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serious charge—in fact a more damaging charge could not be easily preferred; but can it be sustained and proved ? It is said, for instance, that every Sabbath morning before the service, newspapers are as general throughout the church as we sometimes fin hem to be at an evening entertainment in a public hall, and that the people read them with great avidity and supreme enjoyment until the preacher rises to offer the opening prayer. Now, in answer to this charge, made for the most part by those who are not friendly to Mr. Beecher, we have to say, first, that although we have attended Plymouth Church several times within the last twelve years, we have never witnessed such a practice. Newspapers are not commonly read in Plymouth Church. In the next place, Mr. Beecher has referred to this charge from the pulpit, and asserted that if newspapers are read in the church it is done by strangers, not by members of the congregation. It is true that both before and after the service the people exhibit a disposition to be sociable and friendly among themselves. Hand-shaking, noddings of recognition, audible salutations among those who are near one another—these things may be observed there every Sabbath in the year; but is there anything out of place in them? Is the Sabbath broken, or the sanctuary dishonoured by them? Are they contrary to any principle enunciated in the New Testament? Does Christianity countenance stiffness, rigidness, inflexibility, and coldness of manner in its adherents, or does it tend to inspire them with sympathy and love for one another, and a disposition to become interested in one another's affairs? Most assuredly the overwhelming majority of our churches make no endeavour to cultivate sociableness and unity and mutual affection among their members. Reverence is doubtless a transcendent grace, but even reverence, unaccompanied with other virtues, is, like faith, dead and of no account. On its right hand should always be found brotherly love, and on its left genial, spontaneous amiability. Let there be introduced, therefore, into every church more of the home feeling and of that genuine sympathy which would enable all the children of God to stand on the platform of perfect equality. Let there be no class distinctions ; let there be none of that formalism which obtains so disastrously in society, freezing up the tenderest and sweetest sentiments of which the human heart is capable, and let there be no unnatural reserve and false dignity in the church of Jesus Christ—and the result will be the beginning of the reign of prosperity and joy and happiness on the earth.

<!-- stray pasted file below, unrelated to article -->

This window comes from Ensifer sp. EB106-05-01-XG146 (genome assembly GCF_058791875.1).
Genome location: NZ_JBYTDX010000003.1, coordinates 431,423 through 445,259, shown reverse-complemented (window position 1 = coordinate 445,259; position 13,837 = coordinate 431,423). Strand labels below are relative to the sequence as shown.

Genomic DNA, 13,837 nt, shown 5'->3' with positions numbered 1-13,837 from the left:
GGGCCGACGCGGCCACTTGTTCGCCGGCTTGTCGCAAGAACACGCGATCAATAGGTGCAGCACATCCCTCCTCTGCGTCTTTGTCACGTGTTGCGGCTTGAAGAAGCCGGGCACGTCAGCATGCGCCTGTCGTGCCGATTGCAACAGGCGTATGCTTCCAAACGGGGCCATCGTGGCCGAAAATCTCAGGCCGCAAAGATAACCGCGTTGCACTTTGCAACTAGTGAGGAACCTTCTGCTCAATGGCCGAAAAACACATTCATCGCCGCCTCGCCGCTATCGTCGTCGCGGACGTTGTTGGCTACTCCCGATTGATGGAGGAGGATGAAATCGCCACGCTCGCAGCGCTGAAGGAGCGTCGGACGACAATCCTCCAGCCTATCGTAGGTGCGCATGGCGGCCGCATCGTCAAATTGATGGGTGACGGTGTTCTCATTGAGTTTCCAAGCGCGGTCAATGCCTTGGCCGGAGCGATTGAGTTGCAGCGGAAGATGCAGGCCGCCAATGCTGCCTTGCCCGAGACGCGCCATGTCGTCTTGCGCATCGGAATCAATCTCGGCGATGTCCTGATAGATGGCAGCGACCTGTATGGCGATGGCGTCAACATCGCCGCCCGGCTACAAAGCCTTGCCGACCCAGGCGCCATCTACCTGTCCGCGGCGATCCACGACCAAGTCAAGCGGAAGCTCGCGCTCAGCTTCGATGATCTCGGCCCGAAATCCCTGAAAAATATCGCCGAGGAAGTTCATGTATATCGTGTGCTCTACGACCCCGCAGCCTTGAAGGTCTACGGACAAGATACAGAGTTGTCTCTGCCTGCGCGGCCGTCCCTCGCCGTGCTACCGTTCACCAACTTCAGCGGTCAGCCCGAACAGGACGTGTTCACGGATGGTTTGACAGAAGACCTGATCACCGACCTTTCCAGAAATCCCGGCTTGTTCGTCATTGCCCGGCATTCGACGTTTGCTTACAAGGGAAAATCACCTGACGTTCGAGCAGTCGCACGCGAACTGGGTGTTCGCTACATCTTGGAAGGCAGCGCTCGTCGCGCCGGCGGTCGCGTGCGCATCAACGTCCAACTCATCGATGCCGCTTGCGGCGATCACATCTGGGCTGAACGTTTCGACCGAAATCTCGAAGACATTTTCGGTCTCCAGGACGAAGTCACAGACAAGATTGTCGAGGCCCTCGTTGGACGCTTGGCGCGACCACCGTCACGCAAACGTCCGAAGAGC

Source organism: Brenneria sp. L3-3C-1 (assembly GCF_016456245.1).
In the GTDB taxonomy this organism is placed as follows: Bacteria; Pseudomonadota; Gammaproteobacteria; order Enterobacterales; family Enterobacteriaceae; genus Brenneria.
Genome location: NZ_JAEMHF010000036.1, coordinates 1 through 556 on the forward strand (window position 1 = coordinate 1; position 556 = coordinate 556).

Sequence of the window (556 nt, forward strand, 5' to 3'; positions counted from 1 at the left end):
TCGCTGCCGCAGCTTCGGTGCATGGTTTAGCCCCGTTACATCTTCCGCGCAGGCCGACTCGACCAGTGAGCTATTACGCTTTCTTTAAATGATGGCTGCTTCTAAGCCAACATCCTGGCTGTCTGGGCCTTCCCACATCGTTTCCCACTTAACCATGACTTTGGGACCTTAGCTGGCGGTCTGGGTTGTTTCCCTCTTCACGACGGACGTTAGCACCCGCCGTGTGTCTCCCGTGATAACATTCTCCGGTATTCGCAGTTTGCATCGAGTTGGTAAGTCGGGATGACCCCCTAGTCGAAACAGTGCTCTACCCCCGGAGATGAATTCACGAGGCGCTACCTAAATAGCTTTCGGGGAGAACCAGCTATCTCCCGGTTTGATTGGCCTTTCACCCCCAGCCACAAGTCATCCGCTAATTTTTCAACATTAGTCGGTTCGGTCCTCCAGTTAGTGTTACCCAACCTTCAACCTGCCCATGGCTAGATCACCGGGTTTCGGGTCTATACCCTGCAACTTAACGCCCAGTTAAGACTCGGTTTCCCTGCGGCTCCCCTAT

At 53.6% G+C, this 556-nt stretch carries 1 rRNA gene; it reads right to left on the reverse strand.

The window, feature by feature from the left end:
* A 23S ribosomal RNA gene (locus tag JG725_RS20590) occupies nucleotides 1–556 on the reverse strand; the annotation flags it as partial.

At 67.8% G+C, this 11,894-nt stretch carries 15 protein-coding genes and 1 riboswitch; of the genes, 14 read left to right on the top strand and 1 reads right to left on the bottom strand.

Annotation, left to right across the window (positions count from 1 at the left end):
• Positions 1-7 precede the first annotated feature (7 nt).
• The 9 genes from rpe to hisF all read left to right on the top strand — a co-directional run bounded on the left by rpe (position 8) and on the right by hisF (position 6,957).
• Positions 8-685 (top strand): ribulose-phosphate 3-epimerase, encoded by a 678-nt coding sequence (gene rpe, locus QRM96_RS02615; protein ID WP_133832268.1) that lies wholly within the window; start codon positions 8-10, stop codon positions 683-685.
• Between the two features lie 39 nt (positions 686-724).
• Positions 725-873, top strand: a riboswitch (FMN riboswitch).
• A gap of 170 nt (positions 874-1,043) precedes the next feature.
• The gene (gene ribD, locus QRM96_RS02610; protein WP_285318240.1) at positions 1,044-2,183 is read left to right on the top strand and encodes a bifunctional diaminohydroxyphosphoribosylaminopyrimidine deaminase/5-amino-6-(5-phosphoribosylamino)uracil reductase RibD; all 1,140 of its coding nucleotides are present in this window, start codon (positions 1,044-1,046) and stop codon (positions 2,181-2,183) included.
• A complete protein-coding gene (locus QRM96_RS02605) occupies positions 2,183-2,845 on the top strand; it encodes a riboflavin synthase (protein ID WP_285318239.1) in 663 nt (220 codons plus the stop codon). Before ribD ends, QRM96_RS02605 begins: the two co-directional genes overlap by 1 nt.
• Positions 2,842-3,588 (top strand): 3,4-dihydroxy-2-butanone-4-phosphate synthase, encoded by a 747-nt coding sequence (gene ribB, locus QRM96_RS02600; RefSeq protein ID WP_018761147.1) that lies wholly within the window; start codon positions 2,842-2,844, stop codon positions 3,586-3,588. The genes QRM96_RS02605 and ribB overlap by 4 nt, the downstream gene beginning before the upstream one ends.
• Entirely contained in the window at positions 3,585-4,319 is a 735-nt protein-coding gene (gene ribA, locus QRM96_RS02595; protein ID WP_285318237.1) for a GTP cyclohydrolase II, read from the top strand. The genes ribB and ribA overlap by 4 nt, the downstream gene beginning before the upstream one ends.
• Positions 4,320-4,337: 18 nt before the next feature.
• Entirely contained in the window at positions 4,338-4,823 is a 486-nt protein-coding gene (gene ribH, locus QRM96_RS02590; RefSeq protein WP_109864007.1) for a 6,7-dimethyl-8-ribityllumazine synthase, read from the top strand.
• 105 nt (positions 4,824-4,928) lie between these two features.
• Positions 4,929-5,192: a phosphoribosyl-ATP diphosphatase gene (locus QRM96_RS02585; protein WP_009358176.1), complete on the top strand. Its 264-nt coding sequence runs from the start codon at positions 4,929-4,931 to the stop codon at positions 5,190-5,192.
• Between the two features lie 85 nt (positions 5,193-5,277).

But it is maintained by some that the services themselves in Plymouth Church are not often conducted with that degree of solemnity and gravity which ought to characterise Divine worship. The word “levity” is sometimes mentioned in this connection. We are told that the indecent custom of applauding the preacher by acclamations, by clapping, and even occasionally by the waving of handkerchiefs, has prevailed there throughout the years. This charge, it must be confessed, is in a measure true; nor would Mr. Beecher himself have any wish to deny it. In years gone by, especially when the church used to be so deeply agitated and concerned about public and national questions, and the tide of popular feeling ran so very high and so very strong, and when Mr. Beecher

was so thoroughly roused, Plymouth Church was often made to ring with demonstrations of applause and with expressions of enthusiastic adherence to the eternal and unchangeable principles of truth and liberty, as disclosed in the gospel dispensation. On one occasion, at the time of the civil war, Mr. Beecher preached to two companies of the Brooklyn Fourteenth," many of whom were members of his church, just as they were on the point of starting for the field of battle. The state of feeling in the community may be easily imagined. He chose for his text these words of the Psalmist, “Thou hast given a banner to them that fear Thee, that it may be displayed because of the truth." He hastened over the history of the American flag, showing how God had given it to their fathers because they feared Him, and how they had handed it down from age to age to their children, that it might be displayed in the cause of righteousness and truth; but at this point he became as one inspired, and in a burst of impassioned eloquence exclaimed: “And displayed it shall be. Advanced full against the morning light, and borne with the growing and glowing day, it shall take the last